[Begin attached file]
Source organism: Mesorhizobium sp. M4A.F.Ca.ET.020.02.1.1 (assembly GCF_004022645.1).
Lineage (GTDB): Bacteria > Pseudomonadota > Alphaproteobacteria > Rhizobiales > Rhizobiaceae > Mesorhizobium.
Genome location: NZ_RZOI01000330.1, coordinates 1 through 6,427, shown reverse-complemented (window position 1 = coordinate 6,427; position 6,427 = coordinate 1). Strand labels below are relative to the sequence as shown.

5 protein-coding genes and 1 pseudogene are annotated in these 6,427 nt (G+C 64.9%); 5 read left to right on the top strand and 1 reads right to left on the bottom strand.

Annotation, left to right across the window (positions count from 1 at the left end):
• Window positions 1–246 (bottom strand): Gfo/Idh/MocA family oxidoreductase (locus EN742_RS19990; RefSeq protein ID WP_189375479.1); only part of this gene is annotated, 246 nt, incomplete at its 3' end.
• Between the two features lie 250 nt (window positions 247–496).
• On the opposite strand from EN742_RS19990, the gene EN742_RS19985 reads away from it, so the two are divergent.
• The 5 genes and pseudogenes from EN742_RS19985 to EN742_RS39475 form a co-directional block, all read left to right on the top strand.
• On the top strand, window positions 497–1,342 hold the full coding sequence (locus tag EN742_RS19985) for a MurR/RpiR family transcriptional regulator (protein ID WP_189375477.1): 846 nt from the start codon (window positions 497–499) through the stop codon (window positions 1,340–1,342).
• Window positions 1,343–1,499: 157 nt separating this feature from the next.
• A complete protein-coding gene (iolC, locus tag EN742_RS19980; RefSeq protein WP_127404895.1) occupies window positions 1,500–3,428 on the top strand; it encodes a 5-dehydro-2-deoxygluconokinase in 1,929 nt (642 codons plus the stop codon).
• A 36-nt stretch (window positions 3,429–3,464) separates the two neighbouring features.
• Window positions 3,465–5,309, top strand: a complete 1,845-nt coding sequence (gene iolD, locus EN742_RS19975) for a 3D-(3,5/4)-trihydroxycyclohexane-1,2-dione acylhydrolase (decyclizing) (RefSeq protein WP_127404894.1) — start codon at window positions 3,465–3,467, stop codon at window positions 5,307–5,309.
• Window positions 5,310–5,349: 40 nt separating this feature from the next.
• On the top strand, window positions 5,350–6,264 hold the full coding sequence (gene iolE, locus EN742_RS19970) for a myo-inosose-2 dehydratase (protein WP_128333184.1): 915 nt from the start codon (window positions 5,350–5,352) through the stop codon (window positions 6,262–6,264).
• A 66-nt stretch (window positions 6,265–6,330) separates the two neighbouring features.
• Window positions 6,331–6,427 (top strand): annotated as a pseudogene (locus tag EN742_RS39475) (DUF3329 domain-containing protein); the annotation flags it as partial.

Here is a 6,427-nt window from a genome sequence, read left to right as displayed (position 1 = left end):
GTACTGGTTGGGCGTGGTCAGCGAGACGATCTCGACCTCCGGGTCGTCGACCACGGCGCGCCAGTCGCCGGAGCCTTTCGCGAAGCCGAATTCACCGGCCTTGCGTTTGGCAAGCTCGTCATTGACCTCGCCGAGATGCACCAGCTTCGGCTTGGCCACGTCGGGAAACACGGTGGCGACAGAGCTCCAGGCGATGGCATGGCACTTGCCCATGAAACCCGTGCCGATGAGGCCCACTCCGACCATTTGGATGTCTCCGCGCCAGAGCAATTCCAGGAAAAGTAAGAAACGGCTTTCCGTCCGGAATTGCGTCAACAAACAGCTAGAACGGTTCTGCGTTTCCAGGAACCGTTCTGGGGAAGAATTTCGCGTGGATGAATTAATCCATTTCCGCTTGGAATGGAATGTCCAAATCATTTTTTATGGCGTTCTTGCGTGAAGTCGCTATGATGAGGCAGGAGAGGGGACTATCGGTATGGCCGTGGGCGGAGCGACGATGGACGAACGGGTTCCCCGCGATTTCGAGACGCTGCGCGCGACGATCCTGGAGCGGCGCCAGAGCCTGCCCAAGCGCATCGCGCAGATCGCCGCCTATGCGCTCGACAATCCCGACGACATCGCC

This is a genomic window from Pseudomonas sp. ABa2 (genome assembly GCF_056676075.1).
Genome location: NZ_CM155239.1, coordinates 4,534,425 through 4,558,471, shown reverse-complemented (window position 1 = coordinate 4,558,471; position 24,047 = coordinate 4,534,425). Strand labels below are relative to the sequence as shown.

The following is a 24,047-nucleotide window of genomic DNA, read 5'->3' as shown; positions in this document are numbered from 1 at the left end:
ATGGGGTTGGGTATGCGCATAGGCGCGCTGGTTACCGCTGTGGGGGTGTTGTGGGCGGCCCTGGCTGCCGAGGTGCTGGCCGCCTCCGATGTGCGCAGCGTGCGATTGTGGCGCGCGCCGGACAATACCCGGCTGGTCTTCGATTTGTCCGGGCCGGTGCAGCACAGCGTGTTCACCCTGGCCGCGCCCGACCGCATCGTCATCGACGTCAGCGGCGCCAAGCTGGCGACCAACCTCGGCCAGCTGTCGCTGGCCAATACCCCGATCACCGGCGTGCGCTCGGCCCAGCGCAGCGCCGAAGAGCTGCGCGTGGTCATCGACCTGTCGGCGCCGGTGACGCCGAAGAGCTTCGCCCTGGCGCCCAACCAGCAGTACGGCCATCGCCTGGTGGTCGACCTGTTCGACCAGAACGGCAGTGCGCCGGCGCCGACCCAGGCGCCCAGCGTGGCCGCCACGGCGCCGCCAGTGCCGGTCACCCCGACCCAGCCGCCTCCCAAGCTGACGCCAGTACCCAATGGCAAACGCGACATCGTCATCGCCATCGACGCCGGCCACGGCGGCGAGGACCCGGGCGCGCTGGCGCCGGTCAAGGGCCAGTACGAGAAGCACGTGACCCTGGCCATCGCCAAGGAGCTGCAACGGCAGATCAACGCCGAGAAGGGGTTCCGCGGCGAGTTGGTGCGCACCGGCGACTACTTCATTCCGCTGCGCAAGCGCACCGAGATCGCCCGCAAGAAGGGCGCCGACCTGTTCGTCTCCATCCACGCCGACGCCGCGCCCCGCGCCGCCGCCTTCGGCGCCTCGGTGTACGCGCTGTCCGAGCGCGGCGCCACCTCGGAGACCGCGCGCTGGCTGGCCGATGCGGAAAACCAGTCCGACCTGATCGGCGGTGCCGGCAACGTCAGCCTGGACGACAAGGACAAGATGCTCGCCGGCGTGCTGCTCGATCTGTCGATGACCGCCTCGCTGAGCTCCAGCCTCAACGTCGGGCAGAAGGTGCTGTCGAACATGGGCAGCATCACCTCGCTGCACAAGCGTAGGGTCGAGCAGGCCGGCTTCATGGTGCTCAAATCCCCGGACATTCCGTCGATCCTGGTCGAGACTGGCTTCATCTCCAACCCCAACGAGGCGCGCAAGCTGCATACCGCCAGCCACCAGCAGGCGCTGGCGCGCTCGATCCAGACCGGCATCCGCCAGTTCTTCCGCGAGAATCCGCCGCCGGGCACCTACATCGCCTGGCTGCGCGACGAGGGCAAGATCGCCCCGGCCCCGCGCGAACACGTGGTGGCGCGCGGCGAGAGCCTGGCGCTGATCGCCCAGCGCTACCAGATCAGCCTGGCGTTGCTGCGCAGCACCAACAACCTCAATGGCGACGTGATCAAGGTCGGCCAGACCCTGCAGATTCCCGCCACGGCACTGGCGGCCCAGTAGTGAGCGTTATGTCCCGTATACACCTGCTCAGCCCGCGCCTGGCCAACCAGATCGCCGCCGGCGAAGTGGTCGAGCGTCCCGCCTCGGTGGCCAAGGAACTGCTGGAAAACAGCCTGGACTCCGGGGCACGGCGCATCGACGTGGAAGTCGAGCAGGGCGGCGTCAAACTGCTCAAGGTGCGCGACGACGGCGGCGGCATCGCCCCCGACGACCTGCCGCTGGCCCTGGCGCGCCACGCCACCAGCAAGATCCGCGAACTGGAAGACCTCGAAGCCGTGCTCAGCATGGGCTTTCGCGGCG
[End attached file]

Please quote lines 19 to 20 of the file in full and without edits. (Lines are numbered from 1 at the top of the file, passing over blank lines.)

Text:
Here is a 6,427-nt window from a genome sequence, read left to right as displayed (position 1 = left end):
GTACTGGTTGGGCGTGGTCAGCGAGACGATCTCGACCTCCGGGTCGTCGACCACGGCGCGCCAGTCGCCGGAGCCTTTCGCGAAGCCGAATTCACCGGCCTTGCGTTTGGCAAGCTCGTCATTGACCTCGCCGAGATGCACCAGCTTCGGCTTGGCCACGTCGGGAAACACGGTGGCGACAGAGCTCCAGGCGATGGCATGGCACTTGCCCATGAAACCCGTGCCGATGAGGCCCACTCCGACCATTTGGATGTCTCCGCGCCAGAGCAATTCCAGGAAAAGTAAGAAACGGCTTTCCGTCCGGAATTGCGTCAACAAACAGCTAGAACGGTTCTGCGTTTCCAGGAACCGTTCTGGGGAAGAATTTCGCGTGGATGAATTAATCCATTTCCGCTTGGAATGGAATGTCCAAATCATTTTTTATGGCGTTCTTGCGTGAAGTCGCTATGATGAGGCAGGAGAGGGGACTATCGGTATGGCCGTGGGCGGAGCGACGATGGACGAACGGGTTCCCCGCGATTTCGAGACGCTGCGCGCGACGATCCTGGAGCGGCGCCAGAGCCTGCCCAAGCGCATCGCGCAGATCGCCGCCTATGCGCTCGACAATCCCGACGACATCGCC